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Mancini's fate appears set

Mike Hewitt

And then the questions came.

After a gentle introduction to talk of his disappointment at losing yesterday's FA Cup final ('we didn't play our game') and his sadness for the fans, players and club, it all began. Relentlessly so.

No room for questions about failing to cope with Wigan's tactical approach, why there was a flatness about his side or the rationale behind the decision to take off Carlos Tevez in favour of Jack Rodwell. It was straight down to business.

And this meant just one item on the agenda: Mancini's future.

The storm of course broke on the eve of the final. Clumsy and ill-timed and always going to cast a huge shadow over City's preparation; and in the event of a defeat, further stoke the fires surrounding the Italian.

When pressed on whether he believed the club had talked to Manuel Pellegrini, Mancini was initially adamant, saying "I don't think it's true...I am the manager" but he did concede that he would feel "stupid" if the reports did indeed turn out to be true.

Still the questions came. "Would you be disappointed if you were the owner" (I am disappointed) and an even more direct "do you deserve to keep your job" (not my problem). Mancini, whilst not on the defensive, was clearly irked, stating that it had been "a good season" and painting the owners and those in charge as "sensible", perhaps more than anything trying to convince himself that an impending change is not nigh.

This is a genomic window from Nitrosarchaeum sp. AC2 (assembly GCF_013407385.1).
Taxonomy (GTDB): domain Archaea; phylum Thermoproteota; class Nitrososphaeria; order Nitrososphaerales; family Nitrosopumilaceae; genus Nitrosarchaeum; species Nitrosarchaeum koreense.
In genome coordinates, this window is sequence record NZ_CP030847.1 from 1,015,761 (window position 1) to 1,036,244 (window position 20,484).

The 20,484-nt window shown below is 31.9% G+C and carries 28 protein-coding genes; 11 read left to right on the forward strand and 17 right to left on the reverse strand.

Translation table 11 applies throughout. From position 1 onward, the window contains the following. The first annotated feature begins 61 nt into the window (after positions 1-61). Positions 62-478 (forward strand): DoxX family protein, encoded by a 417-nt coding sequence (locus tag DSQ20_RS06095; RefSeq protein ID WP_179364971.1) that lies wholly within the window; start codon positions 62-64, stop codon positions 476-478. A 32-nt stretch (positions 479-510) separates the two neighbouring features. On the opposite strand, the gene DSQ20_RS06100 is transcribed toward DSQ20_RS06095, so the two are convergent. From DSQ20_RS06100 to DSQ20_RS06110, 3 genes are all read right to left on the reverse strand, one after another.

Mancini will know he possesses a huge amount of credit with the fan base (which was again in evidence yesterday) and pointedly Mancini did fire one broadside at the club saying that "these [questions over his future] have been going on for six months...I don't know why the club haven't stopped this". Both Ferran Soriano and Txiki Begiristain have maintained low profiles in their roles at the club, with very few public utterances and nothing whatsoever to indicate which way they intend to move in the summer with respect to their managers position.

A couple of months ago I wrote that whilst I had no idea which way they would go, I would not be surprised by either outcome. The course does now appear to be set against Mancini remaining in charge, perhaps a decision even coming ahead of the final two games this week.

It was truly a 24 hours to forget for Mancini and City. It had been hoped that an FA Cup triumph would provide some gloss on an overwhelmingly frustrating, and at times, disappointing season. But, as Wigan danced with delight on the Wembley turf the prevailing dark skies painted a perfect picture of City's mood - one that is not likely to ease anytime soon.